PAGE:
More than likely with a good guess you could detect a heart-shaped leaf from one that's oval or narrow. But do you know how to recognize a leaf that has a lobed or divided shape? Learn how.
Go beyond petals and leaves! Learn how to identify a flower's stamen, anther, filament, stigma, and more with this illustrated look at the parts of a flower.
What can scientists know about a creature by examining its bones? And what can they only guess at? Show students with this hands-on activity.
Unicorns and dragons and Sasquatch, oh my! Continue the investigation of fantastic creatures with this mythological menagerie of books.
From fire-breathing dragons to magical unicorns, take a look at four legendary mythical creatures. Then find out what scientists think may have sparked belief in these imaginary animals.
You just might be surprised by how diverse and interdependent the living things around your school are. Investigate a patch of sidewalk, a grassy or wooded spot, or even someone's front yard.
If you could take a trip to a black hole, would you? Before you answer, take a peek at what you'd encounter. The trip certainly would qualify as adventure travel!
Can you curl your tongue? Do you have a "hitchhiker's thumb?" Investigate which of these four traits you share—and which of them are rare.
How are you like a chimpanzee? In what ways do you differ from a Neanderthal? Find out with this detailed, interactive look at humans and their closest cousins.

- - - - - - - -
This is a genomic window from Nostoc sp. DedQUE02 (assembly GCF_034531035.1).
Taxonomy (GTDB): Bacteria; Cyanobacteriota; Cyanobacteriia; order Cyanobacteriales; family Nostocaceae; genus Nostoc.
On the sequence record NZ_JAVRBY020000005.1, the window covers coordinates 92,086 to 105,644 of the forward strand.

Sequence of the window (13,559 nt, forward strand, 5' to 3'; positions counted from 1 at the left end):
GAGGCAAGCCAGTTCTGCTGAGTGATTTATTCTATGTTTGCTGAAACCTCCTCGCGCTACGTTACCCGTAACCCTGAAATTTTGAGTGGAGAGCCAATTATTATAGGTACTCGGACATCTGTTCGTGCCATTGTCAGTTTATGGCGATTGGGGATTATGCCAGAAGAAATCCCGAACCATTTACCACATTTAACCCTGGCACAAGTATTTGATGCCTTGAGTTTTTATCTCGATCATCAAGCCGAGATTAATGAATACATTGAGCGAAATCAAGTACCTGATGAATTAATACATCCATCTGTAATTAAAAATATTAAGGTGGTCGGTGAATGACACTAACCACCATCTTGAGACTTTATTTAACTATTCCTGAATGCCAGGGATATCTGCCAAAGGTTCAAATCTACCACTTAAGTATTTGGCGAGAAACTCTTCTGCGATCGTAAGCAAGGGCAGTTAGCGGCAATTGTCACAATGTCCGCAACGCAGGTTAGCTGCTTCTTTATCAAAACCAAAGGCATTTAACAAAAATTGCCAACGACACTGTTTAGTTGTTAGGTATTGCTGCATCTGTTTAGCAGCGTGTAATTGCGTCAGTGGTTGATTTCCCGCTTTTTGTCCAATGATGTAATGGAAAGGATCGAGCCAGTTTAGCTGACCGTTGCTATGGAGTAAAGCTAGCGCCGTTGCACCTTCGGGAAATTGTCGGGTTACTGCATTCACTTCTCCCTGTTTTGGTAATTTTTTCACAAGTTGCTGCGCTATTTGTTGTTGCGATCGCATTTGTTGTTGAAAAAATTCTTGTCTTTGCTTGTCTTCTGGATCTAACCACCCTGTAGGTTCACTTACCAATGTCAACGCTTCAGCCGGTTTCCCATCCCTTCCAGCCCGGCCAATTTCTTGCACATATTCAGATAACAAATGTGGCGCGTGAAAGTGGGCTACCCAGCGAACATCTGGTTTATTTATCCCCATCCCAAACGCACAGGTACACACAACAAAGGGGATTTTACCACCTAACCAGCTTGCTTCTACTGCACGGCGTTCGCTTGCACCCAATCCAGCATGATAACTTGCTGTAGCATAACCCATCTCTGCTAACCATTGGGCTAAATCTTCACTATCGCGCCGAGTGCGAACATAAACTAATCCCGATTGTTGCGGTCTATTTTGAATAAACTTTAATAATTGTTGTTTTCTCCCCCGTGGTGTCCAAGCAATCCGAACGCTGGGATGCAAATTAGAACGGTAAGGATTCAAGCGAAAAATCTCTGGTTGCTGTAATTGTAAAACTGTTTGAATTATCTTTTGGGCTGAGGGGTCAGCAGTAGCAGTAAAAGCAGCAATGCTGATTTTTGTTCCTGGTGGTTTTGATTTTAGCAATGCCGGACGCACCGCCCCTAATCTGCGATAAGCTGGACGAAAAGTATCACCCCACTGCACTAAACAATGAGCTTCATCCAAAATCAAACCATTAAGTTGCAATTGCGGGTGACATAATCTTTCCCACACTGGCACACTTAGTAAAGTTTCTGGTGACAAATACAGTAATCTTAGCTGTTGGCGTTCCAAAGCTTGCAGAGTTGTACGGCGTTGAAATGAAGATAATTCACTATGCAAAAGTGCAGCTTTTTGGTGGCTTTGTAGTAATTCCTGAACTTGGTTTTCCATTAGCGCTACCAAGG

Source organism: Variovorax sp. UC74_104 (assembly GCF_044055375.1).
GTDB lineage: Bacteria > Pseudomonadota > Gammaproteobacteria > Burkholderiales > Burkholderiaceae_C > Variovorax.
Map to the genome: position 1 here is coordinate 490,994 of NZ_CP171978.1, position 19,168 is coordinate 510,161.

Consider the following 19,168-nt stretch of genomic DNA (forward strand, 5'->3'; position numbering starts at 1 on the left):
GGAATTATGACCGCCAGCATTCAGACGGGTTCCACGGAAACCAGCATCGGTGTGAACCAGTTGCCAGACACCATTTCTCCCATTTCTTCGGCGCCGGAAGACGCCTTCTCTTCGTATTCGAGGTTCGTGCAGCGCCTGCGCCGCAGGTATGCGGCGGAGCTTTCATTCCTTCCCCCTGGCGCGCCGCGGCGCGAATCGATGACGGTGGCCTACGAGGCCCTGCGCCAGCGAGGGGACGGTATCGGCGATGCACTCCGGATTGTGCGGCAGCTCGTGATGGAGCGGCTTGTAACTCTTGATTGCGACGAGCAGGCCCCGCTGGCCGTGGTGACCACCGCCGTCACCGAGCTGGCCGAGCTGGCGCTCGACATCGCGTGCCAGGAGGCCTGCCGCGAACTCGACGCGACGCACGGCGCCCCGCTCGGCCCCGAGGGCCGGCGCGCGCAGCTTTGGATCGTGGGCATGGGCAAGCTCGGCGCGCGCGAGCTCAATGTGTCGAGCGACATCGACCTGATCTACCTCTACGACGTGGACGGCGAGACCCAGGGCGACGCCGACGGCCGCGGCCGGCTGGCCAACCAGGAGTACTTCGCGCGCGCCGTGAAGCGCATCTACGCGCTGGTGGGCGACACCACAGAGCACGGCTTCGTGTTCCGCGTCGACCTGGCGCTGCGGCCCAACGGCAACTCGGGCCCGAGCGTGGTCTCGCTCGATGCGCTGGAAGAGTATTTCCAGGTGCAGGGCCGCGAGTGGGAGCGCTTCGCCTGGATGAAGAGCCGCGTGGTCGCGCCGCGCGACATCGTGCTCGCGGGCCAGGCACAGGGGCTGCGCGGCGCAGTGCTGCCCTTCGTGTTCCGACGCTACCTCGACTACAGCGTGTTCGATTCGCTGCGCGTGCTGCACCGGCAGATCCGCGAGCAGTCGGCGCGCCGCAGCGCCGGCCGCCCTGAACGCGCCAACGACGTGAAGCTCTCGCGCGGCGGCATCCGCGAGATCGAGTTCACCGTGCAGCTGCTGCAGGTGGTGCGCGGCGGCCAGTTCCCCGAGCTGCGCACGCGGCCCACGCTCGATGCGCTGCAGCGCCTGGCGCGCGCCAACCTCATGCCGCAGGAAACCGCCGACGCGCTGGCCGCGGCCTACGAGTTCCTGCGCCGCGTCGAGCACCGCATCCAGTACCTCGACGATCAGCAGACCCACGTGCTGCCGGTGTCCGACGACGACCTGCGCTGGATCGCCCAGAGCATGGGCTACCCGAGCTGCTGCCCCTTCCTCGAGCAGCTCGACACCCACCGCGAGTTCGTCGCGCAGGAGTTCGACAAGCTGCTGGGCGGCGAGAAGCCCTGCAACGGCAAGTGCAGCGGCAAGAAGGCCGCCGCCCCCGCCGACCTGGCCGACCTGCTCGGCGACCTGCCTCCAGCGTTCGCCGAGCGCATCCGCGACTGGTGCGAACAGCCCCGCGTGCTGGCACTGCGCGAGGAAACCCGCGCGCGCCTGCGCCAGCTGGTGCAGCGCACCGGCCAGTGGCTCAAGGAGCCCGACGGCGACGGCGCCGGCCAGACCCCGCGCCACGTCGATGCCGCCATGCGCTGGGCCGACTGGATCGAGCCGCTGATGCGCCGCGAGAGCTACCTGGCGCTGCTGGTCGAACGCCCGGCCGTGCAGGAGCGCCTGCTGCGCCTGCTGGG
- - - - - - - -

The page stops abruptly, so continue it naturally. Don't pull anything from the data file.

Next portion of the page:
Meet an AMNH scientist who manages one of the world's largest frozen tissue collections. Then take a peek inside her cryovats, where animals on the brink of extinction remain frozen in time.
Once humans gained control over their food supplies, they were no longer limited by their environment's natural productivity. What costs have come along with this tremendous benefit?
Did you know only 10 percent of people in rural Madagascar have access to safe drinking water? Or that Africa has the worst infant mortality rate? Take a global look at important health issues.
Today, at least 16 million hectares of forests are lost each year to timber harvesting and the conversion of forests to farmland. See the dramatic decline of the Earth's original forest cover.
Answer: This arthropod may not be welcome at picnics, but it does help clean up the world by eating dead insects. Question: What is an ant? Turn your arthropod knowledge into a game of Jeopardy.
From the discovery of the Titanic to the undersea riches of black smokers, a number of magazine articles have taken a close look at deep sea vents. Get a guide to the best deep sea reads.